A study by Frontier Economics analysing the contribution that the existing gas infrastructure can make to a (virtually) carbon-neutral German energy system in 2050 was published today in Berlin. Based on a comprehensive analysis of the entire German energy system, the study finds that gas storage facilities will continue to be essential for long-term energy storage, as there is unlikely to be a comparable electricity storage technology available in the foreseeable future.
The project was run in collaboration with the Institute of Power Systems and Power Economics at Aachen University, 4 Management and EMCEL, on behalf of the Association of Transmission System Operators.
It is widely accepted that a large part of Germany’s ambitious carbon emissions reduction should come through the use of renewable electricity in the heating, transport and industry sectors (“sector coupling”). However, in the future it is not clear how energy will be transported to the final consumer, or how it will be stored. Gas infrastructure could be used to transport ‘green’ gas, produced either by anaerobic digestion (biogas), or synthetically from renewable electricity (power-to-gas). The report finds in particular that:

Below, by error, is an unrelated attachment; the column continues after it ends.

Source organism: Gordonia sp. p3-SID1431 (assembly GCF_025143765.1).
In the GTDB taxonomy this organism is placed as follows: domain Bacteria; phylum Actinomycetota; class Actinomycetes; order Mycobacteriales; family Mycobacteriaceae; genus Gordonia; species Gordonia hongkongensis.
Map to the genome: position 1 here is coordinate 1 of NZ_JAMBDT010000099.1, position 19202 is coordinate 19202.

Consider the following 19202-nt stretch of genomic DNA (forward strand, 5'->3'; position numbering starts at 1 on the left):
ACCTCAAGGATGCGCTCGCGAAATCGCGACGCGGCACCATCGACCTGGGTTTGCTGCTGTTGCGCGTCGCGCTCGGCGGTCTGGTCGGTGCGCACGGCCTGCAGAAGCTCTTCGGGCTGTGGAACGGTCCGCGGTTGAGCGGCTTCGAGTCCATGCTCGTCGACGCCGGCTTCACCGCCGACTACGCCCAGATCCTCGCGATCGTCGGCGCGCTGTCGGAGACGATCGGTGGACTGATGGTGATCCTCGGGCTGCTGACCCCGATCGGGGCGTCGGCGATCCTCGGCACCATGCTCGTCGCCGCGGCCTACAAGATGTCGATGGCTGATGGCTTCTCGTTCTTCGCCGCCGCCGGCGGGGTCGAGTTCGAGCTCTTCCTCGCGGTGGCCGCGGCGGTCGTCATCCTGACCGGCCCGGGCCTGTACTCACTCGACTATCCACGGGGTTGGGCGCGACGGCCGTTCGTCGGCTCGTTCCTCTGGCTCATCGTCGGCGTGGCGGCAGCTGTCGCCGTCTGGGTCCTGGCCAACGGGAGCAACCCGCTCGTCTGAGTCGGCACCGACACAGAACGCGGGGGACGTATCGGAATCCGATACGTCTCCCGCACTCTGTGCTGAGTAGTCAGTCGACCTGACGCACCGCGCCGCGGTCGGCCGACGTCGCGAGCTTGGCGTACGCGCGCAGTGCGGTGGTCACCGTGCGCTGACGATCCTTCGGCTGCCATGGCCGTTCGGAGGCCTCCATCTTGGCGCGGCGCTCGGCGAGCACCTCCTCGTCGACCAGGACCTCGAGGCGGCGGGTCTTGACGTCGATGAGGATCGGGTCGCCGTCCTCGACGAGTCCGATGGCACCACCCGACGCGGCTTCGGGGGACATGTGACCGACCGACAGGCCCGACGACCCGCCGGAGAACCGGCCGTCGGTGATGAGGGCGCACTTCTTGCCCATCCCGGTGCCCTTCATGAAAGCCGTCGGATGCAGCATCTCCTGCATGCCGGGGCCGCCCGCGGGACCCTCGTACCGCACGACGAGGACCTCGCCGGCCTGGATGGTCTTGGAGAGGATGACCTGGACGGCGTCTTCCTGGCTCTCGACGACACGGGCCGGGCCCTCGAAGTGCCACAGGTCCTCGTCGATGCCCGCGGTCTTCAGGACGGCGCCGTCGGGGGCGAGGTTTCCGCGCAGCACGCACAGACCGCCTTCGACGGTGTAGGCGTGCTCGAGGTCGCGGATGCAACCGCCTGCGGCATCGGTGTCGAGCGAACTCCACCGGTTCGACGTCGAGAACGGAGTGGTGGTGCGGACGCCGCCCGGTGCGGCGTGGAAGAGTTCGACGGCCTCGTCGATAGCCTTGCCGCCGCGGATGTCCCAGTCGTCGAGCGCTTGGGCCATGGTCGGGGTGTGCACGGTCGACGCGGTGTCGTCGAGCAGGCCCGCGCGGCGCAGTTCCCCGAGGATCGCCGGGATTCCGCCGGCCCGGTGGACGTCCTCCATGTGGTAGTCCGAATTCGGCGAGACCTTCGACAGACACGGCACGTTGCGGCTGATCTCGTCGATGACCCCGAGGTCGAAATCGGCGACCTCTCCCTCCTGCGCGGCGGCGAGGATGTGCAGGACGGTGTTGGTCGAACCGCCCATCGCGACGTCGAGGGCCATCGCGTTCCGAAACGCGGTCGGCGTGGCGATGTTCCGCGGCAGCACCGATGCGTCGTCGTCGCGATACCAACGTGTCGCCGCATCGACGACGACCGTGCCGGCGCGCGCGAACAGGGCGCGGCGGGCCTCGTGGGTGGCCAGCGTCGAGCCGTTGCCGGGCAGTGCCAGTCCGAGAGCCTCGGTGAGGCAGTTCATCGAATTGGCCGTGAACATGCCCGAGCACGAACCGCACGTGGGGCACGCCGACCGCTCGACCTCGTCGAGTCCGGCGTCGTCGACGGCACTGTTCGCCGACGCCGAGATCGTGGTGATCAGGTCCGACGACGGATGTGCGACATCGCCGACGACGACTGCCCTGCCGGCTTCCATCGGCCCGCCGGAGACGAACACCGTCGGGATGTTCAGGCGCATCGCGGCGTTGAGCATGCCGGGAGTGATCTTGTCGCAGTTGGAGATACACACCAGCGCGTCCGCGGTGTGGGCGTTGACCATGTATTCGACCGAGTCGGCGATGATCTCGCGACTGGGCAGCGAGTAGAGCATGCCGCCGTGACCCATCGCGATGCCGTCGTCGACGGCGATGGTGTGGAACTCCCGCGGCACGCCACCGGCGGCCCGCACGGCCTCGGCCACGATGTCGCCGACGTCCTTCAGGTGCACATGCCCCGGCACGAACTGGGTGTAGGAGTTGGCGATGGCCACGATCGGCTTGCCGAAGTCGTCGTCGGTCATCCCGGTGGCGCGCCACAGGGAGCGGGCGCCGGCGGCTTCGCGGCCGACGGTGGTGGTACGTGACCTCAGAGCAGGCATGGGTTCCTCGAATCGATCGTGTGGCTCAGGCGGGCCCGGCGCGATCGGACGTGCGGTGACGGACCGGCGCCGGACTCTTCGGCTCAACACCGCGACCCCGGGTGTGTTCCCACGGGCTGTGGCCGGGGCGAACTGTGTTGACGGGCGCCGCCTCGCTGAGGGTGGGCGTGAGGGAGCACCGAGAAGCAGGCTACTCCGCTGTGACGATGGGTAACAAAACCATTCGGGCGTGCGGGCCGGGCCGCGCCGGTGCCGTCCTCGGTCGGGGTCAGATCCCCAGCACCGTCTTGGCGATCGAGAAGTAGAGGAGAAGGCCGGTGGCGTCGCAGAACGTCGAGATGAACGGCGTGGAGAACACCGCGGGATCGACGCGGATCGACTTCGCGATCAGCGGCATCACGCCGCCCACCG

- The use of gas grids could reduce annual system costs by around €12 billion per year, even after factoring in the additional costs for power-to-gas plants and the conversion losses from producing synthetic gas.
- Using existing gas infrastructure would reduce the need to expand the electricity transmission system, helping make decarbonisation more acceptable.
- As import capacity is much greater for gas than for electricity, gas grids would strengthen the security of energy supply.
An English summary of the study is available here.
Frontier regularly advises public and private clients on decarbonisation, sector coupling and energy transition issues.
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